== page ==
Set in 1981 Guatemala, a lyrical debut novel tells the powerful tale of a boy who must decide what it means to be a man during a time of war.
Carlos knows that when the soldiers arrive with warnings about the Communist rebels, it is time to be a man and defend the village, keep everyone safe. But Mama tells him not yet — he’s still her quiet moonfaced boy. The soldiers laugh at the villagers, and before they move on, a neighbor is found dangling from a tree, a sign on his neck: Communist. Mama tells Carlos to run and hide, then try to find her. . . . Numb and alone, he must join a band of guerillas as they trek to the top of the mountain where Carlos’s abuela lives. Will he be in time, and brave enough, to warn them about the soldiers? What will he do then? A novel in verse inspired by actual events during Guatemala’s civil war, Caminar is the moving story of a boy who loses nearly everything before discovering who he really is.
Exquisitely crafted poems are the basis of an unusually fine verse novel set in 1981, in the middle of the Guatemalan Civil War. ... The poems, all written from Carlos’s point of view, are emotional, visceral, and lyrical. Layered and varied, some are shape poems; some can be read in more than one way, as if written from two perspectives; and all are accessible to young readers. ... All combine to give us a chillingly memorable portrait of one child surviving violence and loss in a time of war.
—The Horn Book (starred review)
'Caminar' contributes poetry that elevates the genre. ... Readers will encounter a range of imagery, repetition, rhythms, and visual effects that bring to life the psychological experience of Carlos, a young boy caught in the violent clash between the government’s army and the people’s rebels. ... This is a much-needed addition to Latin American-themed middle grade fiction.
—School Library Journal (starred review)
The Guatemalan Civil War is powerfully fictionalized through the eyes of a young boy on the verge of becoming a man in this debut novel. ... This is a welcome way to increase the diversity of any collection while providing a glimpse into a period of history unknown to most American kids. A glossary of Spanish words is included.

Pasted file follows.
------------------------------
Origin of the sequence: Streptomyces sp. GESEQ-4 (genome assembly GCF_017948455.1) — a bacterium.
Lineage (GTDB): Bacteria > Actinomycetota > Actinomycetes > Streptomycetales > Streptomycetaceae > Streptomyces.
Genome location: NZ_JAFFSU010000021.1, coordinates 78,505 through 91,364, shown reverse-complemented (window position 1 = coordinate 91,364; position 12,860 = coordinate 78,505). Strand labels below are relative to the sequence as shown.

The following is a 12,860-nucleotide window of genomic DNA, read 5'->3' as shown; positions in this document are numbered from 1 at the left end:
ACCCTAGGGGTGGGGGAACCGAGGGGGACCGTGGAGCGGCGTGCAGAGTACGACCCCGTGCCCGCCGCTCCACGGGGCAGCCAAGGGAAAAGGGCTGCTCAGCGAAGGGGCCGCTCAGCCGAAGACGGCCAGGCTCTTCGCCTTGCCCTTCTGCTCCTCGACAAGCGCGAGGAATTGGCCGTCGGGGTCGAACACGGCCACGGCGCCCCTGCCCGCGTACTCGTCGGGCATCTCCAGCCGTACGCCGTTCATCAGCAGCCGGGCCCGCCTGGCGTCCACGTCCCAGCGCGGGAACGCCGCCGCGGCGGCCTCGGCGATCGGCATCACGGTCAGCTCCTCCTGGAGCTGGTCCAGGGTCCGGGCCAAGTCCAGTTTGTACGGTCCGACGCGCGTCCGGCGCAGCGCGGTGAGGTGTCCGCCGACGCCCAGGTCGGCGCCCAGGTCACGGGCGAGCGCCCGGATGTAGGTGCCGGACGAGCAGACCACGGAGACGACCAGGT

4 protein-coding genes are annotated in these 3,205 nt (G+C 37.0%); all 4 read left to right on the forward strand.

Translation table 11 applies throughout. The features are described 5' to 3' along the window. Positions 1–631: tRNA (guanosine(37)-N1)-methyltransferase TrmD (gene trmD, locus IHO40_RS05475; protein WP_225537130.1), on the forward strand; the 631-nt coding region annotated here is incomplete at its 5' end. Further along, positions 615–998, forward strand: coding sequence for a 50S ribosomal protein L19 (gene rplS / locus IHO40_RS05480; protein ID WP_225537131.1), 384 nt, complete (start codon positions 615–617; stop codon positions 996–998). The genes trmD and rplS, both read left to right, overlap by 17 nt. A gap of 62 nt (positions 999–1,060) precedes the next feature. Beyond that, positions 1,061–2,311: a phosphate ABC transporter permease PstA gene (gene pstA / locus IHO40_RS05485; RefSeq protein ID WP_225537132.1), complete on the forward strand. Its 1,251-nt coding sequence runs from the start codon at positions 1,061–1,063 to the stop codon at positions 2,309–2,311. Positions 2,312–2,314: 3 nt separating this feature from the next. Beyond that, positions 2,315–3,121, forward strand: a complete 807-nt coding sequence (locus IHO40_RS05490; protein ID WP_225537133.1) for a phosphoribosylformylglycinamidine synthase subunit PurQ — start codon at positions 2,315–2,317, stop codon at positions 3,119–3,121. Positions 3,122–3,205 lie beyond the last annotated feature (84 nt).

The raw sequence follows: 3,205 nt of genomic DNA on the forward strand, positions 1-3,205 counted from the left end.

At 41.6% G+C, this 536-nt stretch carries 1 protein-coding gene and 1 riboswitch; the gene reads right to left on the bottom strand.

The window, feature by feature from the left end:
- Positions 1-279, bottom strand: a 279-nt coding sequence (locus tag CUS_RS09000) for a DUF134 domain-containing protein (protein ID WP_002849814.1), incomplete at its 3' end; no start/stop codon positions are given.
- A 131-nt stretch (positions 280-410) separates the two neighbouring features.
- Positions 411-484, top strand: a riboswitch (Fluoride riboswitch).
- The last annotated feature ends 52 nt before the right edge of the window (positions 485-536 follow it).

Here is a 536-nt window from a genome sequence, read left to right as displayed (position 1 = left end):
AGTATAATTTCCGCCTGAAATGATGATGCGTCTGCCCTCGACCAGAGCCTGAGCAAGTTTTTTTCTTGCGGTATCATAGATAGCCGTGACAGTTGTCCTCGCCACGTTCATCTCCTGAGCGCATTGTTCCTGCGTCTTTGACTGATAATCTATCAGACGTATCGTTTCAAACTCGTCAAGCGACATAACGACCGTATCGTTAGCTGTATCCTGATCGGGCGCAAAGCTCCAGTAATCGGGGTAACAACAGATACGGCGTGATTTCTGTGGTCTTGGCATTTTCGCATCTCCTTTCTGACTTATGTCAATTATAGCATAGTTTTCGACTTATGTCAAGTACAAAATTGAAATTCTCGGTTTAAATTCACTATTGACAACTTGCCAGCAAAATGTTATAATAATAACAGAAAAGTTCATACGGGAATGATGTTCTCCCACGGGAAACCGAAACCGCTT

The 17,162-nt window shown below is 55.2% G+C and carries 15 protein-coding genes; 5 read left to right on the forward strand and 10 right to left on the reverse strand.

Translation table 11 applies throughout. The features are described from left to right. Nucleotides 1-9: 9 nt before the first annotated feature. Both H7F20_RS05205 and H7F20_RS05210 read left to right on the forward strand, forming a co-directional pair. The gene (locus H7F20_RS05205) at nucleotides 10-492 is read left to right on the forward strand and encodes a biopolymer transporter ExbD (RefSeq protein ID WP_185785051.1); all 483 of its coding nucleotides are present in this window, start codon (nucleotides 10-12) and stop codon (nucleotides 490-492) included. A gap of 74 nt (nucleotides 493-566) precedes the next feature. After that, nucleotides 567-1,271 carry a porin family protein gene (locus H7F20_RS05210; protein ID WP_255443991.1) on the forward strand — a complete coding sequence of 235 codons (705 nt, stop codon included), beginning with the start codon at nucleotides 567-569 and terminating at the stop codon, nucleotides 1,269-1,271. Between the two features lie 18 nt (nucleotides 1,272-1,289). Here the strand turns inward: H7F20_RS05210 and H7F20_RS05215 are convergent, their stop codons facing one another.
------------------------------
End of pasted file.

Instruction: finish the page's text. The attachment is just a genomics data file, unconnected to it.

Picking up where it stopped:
Brown uses concrete poetry to excellent effect, skillfully playing with spacing, structure, and repetition. ... Brown offers some historical context in an opening note and a Q&A (a glossary of Spanish words is also included), but the ambiguities and uncertainties within the story itself help align readers with Carlos and his fellow villagers, caught in a conflict they don’t understand.
The free-verse poetry in this verse novel is tightly crafted to evoke Carlos’ confusion and emotional turmoil both prior to and after the massacre, employing both shape and resonant language to pull readers into his hesitations, sadness, and terror. ... The accessible imagery in the poetry will engage readers on a visceral level, ably communicating the limitations of Carlos’ understanding, both in terms of his youth and his inability to comprehend the full scope of the conflict.
—Bulletin of the Center for Children's Books
Part historical novel, part concrete poem, this debut work artfully explores the journey of this young man. ... Brown uses concrete poetic form effectively to record Carlos’ journey.
—Library Media Connection
Brown’s sparse story ... would be a solid choice for a teen poetry or world conflict school unit. The free-verse format makes it a quick read, and ... Brown’s poetry ... shares rich details, like the sounds of helicopter blades or the feel of marbles in Carlos’s hand. Brown conveys the fear and violence of Carlos’s experiences without overwhelming readers, making it appropriate for most middle schoolers.